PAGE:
Hooked on the Box Platform

Rui Barbosa
Box Developer Blog
Published in
3 min readOct 13, 2022


Photo by Susan Holt Simpson on Unsplash

Webhooks allow you to monitor Box content for events and send information back to your application. This opens up many new use cases and it can be the perfect complement for your app when it needs to be aware of what is happening on the Box Platform.

In this article we are taking the Dive into the Box Platform sample app and complementing it with the use of webhooks. You can find the demo app below in this GitHub repo.

If you remember from the first demo, a task was created for the dive master to verify the diving certification, the insurance, and the waiver signing. This will happen inside the Box web app, but we want to have feedback in our app when the dive master approves or rejects those documents.

Enter webhooks!

Box Platform Webhooks

You can create a webhook on an object, typically a file or a folder, and listen for specific triggers, for example FILE.UPLOAD or COMMENT.CREATE. Check the full list here.

Once the event is triggered, Box Platform will send the event payload to the URL you specify.

Creating a webhook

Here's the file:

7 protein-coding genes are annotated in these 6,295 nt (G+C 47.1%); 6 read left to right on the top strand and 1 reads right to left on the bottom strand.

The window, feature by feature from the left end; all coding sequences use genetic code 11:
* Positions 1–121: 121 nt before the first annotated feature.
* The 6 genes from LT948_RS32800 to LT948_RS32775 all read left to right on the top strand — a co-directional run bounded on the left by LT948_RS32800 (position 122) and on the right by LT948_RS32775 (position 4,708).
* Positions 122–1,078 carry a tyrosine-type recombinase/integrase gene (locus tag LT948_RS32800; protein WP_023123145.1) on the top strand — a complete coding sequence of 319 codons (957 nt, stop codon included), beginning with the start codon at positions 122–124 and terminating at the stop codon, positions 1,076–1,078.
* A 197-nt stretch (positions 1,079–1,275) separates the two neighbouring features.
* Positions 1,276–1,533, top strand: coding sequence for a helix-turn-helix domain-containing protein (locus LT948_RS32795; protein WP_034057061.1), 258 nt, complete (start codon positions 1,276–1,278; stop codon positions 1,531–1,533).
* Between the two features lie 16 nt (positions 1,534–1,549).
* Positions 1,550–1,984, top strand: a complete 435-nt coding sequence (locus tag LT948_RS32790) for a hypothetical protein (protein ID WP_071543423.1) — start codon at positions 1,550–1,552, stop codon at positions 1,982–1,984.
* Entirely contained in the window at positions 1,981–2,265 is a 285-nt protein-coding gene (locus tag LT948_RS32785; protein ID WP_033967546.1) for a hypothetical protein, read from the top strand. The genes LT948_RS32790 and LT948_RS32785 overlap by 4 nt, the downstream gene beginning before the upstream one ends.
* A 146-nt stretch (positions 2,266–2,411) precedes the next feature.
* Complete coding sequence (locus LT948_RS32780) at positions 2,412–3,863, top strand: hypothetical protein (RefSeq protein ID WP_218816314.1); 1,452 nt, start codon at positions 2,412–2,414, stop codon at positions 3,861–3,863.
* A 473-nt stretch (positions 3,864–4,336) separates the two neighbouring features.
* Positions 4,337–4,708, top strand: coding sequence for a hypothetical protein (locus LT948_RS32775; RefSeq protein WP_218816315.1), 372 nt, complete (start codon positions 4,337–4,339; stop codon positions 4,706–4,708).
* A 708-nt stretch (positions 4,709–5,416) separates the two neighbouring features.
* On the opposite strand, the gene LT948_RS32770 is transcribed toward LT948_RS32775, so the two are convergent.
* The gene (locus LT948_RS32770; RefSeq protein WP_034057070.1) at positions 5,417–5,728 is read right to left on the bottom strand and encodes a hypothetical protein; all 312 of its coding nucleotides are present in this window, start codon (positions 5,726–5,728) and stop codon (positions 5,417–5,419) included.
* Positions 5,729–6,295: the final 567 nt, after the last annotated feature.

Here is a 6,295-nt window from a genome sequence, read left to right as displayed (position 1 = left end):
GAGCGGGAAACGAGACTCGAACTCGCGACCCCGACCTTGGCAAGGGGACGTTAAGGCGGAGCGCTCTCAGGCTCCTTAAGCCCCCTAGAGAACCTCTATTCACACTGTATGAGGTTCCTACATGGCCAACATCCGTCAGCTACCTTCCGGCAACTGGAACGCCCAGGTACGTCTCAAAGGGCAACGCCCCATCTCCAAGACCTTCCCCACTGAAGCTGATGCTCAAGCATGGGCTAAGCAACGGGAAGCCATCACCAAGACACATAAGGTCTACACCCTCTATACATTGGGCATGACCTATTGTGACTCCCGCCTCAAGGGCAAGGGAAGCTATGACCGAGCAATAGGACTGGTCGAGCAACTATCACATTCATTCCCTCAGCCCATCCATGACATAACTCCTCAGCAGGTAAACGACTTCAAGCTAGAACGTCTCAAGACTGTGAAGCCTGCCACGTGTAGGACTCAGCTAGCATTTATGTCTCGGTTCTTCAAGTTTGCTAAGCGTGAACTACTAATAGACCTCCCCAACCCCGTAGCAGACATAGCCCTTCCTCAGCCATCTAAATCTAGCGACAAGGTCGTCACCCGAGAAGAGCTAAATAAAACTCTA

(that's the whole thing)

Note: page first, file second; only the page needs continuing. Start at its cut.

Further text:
Just to show you another handy tool in action, I'm going to use the Box CLI to do this. If you haven't used the CLI before, make sure to check out the getting started with Box CLI quick start.

All content is stored under the bookings folder, and then organized by dive site, date, and diver.

We want to monitor updates on the task assignment, meaning, every time the dive master approves or rejects a document our app gets notified of that change.

We also want to track changes on the sign request, such as completed, rejected, etc.

In order to accomplish this we'll create a webhook on the bookings folder, which will track all content below it, and listen to the following triggers:

Verifying request authenticity

The first thing your app should do when receiving a webhook request, is to verify its authenticity.

Let's create a new entry point in our app to handle the request:

Once we have the request body, headers and the webhook_id we can use the built in method to check the signature:

The validate_message method will check the signature using both keys and will return true if one of them is valid. This will allow you to rotate one key at a time when you need to.

Setting up these keys is done on the webhooks page of your application in the Box developer console:

Handling the request

Once we get a valid request we can process it, here is the second part of the routes.py:

Each trigger has a slightly different payload. For this example I'm just grabbing the status of the event and updating the database for the specific document:

Updating the app

Once the app has the updated status on each document the we can implement visual queues to the user. Here is the end result: